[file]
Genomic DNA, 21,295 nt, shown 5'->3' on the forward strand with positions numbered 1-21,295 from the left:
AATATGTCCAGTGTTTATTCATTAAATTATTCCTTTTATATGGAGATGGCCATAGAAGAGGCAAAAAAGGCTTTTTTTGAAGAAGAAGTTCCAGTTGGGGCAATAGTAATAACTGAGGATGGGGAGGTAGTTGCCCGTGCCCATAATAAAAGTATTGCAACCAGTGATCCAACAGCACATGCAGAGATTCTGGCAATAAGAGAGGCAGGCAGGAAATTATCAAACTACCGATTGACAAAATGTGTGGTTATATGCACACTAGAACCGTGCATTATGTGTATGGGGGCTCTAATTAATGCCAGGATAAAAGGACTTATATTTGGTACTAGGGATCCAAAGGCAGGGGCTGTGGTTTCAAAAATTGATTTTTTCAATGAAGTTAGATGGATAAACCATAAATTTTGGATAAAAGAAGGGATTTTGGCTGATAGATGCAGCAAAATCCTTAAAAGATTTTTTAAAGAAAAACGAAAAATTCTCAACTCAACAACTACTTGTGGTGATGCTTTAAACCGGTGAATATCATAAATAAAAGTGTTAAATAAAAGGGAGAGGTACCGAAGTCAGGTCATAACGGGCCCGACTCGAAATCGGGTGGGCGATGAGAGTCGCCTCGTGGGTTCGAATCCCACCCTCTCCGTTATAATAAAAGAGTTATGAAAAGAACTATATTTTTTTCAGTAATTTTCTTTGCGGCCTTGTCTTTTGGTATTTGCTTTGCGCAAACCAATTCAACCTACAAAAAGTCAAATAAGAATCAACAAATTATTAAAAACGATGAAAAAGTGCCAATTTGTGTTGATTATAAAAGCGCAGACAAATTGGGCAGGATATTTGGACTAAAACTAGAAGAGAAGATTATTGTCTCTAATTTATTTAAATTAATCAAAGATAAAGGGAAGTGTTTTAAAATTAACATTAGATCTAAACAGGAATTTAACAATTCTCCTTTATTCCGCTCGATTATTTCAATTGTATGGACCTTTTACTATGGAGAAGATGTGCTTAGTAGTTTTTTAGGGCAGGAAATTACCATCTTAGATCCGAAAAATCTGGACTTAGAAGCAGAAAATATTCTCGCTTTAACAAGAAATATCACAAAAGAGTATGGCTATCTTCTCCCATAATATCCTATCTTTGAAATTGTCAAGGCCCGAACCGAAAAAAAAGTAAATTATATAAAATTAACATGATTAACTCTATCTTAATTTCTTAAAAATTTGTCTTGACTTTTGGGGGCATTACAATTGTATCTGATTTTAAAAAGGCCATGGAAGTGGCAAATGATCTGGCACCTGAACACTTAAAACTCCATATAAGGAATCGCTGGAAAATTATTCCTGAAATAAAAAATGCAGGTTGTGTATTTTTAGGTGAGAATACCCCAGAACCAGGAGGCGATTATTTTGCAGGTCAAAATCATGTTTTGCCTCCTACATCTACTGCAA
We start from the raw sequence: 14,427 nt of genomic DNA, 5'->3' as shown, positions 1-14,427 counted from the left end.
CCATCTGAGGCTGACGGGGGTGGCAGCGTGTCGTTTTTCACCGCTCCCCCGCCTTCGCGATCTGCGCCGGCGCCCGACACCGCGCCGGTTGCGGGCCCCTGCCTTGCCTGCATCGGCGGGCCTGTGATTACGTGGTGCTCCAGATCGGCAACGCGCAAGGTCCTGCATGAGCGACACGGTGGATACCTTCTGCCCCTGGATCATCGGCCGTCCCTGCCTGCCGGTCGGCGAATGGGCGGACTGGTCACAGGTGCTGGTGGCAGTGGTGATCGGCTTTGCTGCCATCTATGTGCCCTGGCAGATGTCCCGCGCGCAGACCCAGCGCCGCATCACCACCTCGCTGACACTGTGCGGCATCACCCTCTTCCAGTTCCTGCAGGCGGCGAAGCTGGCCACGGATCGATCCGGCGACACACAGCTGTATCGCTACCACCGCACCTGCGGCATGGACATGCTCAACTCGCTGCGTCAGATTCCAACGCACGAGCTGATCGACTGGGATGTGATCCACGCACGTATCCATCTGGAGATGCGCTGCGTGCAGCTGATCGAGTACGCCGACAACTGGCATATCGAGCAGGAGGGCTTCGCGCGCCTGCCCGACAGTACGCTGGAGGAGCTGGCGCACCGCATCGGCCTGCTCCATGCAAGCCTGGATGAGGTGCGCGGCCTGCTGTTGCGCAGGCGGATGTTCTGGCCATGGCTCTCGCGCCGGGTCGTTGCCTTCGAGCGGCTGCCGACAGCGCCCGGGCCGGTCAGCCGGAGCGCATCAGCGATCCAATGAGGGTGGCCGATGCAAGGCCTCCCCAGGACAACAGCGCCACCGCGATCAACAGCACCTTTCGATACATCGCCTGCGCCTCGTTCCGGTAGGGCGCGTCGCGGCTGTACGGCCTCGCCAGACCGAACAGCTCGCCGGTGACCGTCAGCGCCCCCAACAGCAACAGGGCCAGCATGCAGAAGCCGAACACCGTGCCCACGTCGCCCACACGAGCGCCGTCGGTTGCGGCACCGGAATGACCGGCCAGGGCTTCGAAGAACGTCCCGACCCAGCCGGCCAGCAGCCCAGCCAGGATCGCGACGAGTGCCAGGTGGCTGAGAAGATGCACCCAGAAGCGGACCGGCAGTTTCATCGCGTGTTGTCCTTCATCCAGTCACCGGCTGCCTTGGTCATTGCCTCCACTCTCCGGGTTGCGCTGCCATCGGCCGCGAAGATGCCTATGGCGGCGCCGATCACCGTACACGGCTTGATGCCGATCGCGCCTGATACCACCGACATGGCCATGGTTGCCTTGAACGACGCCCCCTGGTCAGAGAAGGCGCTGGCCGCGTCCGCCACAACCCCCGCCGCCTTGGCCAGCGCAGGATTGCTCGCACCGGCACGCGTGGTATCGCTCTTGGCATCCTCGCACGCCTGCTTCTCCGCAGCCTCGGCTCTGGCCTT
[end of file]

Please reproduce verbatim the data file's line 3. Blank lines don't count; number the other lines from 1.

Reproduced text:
We start from the raw sequence: 14,427 nt of genomic DNA, 5'->3' as shown, positions 1-14,427 counted from the left end.